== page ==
The practice of facilities management is transforming to meet the demands of a new group of decision-makers. Stakeholders from engineering, information technology, and the C-suite are now coming to one table to determine goals, budgets, and priorities for facilities management.
The bottom line is that commercial buildings are inefficient when it comes to energy consumption, and that waste is expensive and dirty. One result is that the wasted energy associated with operating commercial buildings translates to a hit on corporate bottom lines because of rising and increasingly variable energy costs.
But this also signals an opportunity for operational improvements that can support broader strategic corporate goals including sustainability and GHG emission reduction.
The opportunity to overcome energy waste in commercial buildings is enormous. Earlier this year, IDC Energy Insights forecasted global spending on Smart Building technology solutions will grow to over $10 billion by 2015 at a compound annual growth rate of 27 percent.
Vendors from traditional information technology to building controls to specialty start-ups are jumping in the game with solutions for next generation energy management. These vendors are developing an increasingly sophisticated array of Smart Building solutions to give facility managers heightened visibility into the operations of the energy-consuming assets in their buildings.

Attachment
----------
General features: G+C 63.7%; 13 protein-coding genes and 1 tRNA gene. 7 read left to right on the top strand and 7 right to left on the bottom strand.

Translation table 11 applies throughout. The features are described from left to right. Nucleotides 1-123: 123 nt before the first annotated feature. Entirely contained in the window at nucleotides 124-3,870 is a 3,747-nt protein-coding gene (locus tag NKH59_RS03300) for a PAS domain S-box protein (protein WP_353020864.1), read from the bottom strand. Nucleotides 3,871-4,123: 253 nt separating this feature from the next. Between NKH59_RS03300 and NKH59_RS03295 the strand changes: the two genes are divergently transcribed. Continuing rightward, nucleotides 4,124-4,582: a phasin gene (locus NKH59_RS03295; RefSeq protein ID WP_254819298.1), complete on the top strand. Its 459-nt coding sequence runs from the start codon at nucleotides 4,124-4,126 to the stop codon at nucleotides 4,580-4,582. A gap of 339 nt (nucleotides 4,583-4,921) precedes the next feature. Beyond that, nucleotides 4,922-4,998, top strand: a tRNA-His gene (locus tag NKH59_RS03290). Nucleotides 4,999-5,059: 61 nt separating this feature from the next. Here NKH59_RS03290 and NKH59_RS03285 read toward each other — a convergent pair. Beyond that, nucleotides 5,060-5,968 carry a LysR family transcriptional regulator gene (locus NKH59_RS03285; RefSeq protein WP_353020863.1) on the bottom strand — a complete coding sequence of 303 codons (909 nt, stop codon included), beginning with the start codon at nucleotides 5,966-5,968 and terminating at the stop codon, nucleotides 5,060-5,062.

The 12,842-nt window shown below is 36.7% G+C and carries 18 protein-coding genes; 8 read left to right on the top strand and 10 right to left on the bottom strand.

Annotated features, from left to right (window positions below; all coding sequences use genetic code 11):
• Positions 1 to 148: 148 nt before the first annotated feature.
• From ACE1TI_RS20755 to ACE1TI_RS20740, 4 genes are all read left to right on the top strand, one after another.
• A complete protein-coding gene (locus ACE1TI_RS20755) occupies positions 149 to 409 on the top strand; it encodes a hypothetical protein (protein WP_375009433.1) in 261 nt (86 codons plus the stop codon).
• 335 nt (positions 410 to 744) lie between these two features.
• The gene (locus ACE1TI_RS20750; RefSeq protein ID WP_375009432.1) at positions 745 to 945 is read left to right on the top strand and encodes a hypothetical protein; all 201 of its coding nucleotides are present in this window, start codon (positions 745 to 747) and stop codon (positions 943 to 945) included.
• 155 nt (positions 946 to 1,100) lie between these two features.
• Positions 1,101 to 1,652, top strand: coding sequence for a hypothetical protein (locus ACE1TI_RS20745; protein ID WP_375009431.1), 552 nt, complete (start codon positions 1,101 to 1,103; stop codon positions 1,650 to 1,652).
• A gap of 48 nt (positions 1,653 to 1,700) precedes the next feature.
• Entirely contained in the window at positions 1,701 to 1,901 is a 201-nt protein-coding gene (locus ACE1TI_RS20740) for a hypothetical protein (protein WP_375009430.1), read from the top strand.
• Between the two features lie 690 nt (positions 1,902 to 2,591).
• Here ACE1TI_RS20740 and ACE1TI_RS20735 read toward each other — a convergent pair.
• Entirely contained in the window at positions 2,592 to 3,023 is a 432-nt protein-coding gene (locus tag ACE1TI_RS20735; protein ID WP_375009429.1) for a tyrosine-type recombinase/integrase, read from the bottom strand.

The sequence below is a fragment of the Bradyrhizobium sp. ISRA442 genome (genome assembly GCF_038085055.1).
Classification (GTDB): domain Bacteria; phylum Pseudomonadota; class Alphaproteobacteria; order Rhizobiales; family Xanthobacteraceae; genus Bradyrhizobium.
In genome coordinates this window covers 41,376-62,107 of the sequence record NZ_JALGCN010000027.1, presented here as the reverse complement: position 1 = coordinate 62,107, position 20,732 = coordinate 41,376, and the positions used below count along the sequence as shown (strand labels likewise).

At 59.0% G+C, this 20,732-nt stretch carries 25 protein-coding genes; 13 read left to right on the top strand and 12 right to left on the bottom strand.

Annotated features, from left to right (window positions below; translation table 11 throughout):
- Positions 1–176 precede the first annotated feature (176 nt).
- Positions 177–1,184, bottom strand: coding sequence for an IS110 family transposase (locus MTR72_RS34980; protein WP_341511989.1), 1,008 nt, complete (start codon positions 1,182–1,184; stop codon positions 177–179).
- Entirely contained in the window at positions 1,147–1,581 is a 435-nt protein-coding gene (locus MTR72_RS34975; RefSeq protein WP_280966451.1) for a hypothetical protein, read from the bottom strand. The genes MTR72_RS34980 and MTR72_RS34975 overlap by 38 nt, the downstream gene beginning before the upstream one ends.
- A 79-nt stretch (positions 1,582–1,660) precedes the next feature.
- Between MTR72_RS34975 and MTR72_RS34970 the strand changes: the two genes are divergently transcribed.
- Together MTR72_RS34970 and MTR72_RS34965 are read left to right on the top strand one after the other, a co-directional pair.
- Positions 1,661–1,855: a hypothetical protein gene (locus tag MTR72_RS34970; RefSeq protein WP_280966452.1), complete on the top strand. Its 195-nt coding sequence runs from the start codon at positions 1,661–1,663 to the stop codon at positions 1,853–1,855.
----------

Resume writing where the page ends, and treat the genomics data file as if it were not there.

Building operators can utilize Smart Building systems to control, automate, and integrate lighting, heating, air conditioning, ventilation, plug loads, and fire & security systems to meet the specific requirements of their new energy management platforms.
A significant challenge in effectively evolving a facility to a Smart Building is managing and utilizing the increasing speed and volume of data coming from the systems monitoring and controlling the energy-consuming assets in a building.
Energy Analytics is the software solution that becomes the interface between the Smart Building systems and the facilities operators. Most commonly, the user interface will be a dashboard that illustrates a customized suite of information from energy loads related to specific assets, utility costs and pricing, occupancy to weather. Underlying the most useful dashboards are statistics and algorithms that enable project prioritization and management for facility optimization.
Smart Building Energy Analytics are crucial to the process of optimization for evolving a facility to a Smart Building because it enables management of information. The user can track specific changes in energy consumption that signal improvements or decline in an energy management program's progress toward specific goals.